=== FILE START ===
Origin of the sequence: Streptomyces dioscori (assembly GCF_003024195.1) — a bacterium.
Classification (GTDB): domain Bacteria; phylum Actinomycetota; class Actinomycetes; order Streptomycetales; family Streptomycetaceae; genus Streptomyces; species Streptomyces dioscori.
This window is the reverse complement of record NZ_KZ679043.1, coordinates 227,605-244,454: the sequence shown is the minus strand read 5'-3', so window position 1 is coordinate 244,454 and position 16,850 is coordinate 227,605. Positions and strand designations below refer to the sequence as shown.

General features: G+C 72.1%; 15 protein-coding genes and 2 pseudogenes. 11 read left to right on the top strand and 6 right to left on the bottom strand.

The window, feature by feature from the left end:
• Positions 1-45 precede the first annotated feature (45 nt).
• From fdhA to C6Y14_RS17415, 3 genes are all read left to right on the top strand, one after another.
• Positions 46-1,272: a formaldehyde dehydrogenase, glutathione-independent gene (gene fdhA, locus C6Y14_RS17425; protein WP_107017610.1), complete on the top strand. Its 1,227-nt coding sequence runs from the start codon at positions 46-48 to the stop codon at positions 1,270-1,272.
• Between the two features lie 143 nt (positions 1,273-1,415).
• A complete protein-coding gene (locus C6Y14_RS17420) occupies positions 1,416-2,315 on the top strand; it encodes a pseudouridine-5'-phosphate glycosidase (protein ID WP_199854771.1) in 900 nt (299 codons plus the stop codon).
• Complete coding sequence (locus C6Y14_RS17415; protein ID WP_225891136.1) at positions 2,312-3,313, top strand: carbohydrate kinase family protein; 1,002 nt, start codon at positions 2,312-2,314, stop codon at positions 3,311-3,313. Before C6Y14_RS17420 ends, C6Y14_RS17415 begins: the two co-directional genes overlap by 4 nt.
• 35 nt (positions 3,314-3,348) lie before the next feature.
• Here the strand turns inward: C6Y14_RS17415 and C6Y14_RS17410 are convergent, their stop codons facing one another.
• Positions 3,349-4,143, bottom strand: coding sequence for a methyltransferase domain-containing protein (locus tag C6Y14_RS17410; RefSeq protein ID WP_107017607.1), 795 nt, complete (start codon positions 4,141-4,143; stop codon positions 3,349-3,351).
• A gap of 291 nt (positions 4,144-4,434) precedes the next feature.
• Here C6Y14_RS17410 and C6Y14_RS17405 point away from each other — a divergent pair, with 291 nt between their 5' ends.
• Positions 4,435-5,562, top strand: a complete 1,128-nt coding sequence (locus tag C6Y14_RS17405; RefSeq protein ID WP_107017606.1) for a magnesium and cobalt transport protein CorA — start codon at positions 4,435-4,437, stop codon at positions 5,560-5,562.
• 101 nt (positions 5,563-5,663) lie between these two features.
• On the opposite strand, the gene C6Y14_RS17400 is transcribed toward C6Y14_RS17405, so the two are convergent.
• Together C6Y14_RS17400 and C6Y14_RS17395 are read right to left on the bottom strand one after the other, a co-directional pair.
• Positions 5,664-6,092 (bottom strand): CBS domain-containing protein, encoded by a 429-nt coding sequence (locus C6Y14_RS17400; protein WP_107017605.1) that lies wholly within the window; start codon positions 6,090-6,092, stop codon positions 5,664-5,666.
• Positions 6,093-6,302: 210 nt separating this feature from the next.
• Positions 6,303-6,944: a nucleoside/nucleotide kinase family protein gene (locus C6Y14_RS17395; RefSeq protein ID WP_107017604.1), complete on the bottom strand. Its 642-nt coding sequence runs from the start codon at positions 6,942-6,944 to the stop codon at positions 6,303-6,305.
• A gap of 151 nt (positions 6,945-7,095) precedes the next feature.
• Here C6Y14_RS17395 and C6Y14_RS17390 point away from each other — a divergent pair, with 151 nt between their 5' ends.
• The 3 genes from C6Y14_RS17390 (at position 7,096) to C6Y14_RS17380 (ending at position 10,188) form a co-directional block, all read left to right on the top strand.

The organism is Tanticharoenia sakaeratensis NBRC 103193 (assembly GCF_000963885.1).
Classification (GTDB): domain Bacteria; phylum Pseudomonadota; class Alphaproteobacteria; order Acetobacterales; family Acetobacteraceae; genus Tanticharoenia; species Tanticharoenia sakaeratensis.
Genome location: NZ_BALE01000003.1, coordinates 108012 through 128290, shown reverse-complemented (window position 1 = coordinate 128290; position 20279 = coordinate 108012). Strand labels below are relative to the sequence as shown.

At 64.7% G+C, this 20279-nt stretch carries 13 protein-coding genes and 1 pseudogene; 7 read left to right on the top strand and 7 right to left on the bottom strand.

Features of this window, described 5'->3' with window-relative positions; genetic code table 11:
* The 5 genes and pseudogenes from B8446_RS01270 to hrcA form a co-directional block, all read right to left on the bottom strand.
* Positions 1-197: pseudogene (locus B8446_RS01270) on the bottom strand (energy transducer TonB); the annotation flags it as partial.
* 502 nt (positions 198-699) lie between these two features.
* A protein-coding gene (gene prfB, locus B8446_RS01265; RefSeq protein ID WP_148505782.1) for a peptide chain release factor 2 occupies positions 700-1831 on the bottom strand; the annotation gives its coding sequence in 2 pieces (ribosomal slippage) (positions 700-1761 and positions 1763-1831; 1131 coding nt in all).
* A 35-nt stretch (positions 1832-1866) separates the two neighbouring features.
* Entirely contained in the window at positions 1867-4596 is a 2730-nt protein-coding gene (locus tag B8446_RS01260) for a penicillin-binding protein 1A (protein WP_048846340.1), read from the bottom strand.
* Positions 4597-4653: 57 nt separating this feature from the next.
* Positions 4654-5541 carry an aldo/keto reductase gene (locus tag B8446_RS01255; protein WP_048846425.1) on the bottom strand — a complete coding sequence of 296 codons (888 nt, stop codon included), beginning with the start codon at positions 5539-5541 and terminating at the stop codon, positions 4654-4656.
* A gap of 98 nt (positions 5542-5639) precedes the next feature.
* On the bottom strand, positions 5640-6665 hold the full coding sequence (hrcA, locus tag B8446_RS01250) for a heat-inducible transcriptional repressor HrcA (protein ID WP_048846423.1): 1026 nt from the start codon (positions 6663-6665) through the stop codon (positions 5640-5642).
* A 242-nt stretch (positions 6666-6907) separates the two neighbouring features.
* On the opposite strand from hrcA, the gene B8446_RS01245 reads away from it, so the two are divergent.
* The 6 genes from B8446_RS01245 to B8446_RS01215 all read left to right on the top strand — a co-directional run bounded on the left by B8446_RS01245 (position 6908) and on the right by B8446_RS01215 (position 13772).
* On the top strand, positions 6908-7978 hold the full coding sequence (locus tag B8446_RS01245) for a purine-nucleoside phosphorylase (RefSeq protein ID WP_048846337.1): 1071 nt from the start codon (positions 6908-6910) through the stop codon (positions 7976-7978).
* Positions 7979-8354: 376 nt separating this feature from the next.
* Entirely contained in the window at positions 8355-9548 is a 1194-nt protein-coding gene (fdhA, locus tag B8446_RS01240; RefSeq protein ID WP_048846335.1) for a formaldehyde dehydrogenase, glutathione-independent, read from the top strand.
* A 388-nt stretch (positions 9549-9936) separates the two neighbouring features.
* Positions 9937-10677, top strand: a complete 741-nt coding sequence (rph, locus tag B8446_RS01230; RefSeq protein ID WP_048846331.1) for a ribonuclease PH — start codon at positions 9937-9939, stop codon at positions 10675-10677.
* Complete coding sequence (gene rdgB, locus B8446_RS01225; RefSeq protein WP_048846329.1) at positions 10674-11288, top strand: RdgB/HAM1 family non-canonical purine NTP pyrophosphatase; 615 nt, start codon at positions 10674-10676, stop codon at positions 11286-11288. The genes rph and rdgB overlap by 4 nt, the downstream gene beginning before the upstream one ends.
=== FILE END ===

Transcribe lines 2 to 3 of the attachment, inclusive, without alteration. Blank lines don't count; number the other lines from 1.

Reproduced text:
Classification (GTDB): domain Bacteria; phylum Actinomycetota; class Actinomycetes; order Streptomycetales; family Streptomycetaceae; genus Streptomyces; species Streptomyces dioscori.
This window is the reverse complement of record NZ_KZ679043.1, coordinates 227,605-244,454: the sequence shown is the minus strand read 5'-3', so window position 1 is coordinate 244,454 and position 16,850 is coordinate 227,605. Positions and strand designations below refer to the sequence as shown.